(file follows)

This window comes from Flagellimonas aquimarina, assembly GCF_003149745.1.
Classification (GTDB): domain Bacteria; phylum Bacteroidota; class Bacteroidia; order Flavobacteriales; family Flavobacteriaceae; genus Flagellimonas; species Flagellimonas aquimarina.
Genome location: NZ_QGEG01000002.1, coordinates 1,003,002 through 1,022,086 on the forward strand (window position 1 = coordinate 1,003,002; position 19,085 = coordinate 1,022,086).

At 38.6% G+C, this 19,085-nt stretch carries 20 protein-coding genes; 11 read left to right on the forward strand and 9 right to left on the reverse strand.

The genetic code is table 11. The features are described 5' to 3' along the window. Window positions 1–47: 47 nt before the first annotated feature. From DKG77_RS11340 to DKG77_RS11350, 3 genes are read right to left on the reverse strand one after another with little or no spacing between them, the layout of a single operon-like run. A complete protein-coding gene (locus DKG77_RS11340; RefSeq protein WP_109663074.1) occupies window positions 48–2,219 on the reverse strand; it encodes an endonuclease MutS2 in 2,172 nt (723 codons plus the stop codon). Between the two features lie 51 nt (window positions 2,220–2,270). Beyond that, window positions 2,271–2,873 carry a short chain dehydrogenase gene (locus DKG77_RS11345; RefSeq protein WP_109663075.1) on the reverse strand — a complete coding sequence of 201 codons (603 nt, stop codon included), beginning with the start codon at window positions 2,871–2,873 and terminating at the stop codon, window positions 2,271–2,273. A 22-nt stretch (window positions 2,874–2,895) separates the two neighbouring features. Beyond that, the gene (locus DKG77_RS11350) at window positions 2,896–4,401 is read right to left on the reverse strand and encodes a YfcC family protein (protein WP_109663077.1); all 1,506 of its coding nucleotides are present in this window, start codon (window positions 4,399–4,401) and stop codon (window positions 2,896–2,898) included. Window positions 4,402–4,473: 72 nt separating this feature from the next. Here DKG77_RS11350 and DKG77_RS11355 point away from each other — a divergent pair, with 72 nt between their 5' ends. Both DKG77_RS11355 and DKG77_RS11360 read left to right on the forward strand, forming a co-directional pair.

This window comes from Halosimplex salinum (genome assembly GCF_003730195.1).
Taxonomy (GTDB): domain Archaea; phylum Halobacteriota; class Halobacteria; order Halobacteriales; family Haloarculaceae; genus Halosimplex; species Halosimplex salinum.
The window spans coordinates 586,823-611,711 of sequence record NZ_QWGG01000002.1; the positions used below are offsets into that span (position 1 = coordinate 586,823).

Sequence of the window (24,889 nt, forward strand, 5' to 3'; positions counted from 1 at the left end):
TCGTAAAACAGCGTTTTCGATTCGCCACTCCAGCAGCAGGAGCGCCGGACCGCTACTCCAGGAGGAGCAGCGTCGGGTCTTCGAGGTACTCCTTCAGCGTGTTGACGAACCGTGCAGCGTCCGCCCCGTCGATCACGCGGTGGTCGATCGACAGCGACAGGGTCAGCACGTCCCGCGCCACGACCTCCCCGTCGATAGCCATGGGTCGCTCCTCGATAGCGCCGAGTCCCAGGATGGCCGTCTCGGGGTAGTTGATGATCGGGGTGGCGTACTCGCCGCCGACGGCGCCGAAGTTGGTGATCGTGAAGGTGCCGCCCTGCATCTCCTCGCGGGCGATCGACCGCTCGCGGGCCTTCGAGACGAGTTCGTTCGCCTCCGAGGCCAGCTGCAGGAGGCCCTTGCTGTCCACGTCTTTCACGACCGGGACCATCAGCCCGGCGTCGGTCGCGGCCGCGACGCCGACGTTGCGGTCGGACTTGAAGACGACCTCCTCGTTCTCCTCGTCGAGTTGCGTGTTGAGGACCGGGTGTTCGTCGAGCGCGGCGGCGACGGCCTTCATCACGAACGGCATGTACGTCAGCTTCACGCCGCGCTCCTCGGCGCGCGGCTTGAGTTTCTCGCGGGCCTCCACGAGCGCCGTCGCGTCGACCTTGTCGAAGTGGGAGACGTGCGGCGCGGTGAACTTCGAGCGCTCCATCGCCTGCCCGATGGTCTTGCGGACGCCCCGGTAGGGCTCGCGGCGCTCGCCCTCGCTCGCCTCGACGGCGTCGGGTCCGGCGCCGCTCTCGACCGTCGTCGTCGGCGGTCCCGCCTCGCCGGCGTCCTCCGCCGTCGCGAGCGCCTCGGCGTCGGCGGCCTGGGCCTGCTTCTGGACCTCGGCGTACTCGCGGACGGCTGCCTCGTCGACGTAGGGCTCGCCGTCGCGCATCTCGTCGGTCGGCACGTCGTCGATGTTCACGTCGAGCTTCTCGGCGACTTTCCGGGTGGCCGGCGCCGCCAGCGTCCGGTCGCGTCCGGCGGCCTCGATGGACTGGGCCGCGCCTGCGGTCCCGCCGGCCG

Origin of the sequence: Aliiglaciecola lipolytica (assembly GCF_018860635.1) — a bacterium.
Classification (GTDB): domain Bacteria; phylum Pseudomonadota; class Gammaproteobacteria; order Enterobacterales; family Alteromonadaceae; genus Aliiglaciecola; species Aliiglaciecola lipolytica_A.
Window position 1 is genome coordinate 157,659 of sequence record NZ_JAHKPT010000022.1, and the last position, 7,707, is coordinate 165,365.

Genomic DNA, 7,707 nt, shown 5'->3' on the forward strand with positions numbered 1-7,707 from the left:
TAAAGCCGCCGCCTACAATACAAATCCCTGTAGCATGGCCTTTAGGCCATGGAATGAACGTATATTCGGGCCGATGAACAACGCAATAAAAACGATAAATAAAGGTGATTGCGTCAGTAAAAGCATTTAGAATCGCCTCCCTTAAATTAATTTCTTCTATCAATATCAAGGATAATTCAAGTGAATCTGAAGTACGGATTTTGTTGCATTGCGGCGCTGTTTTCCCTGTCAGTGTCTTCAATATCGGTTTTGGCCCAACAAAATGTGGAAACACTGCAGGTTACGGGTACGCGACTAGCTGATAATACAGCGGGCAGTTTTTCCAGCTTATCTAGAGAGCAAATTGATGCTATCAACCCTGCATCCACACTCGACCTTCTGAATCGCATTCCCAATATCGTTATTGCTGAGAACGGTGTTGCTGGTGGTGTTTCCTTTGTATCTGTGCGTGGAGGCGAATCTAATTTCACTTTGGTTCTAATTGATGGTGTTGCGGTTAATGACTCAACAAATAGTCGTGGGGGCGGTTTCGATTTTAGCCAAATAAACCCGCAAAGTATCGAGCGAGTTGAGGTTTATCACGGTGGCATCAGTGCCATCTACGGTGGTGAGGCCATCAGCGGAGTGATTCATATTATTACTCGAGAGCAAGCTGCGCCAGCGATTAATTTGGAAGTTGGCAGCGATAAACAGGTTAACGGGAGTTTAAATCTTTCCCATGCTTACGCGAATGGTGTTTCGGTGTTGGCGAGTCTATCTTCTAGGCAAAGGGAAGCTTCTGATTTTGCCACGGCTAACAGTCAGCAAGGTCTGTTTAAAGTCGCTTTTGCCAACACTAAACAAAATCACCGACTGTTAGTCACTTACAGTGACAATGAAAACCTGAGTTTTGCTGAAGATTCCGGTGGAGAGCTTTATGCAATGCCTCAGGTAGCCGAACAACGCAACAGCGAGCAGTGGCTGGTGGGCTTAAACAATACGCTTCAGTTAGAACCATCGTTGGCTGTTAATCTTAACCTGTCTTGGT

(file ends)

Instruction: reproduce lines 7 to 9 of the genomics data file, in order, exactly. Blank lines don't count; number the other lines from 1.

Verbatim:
Taxonomy (GTDB): domain Archaea; phylum Halobacteriota; class Halobacteria; order Halobacteriales; family Haloarculaceae; genus Halosimplex; species Halosimplex salinum.
The window spans coordinates 586,823-611,711 of sequence record NZ_QWGG01000002.1; the positions used below are offsets into that span (position 1 = coordinate 586,823).

Sequence of the window (24,889 nt, forward strand, 5' to 3'; positions counted from 1 at the left end):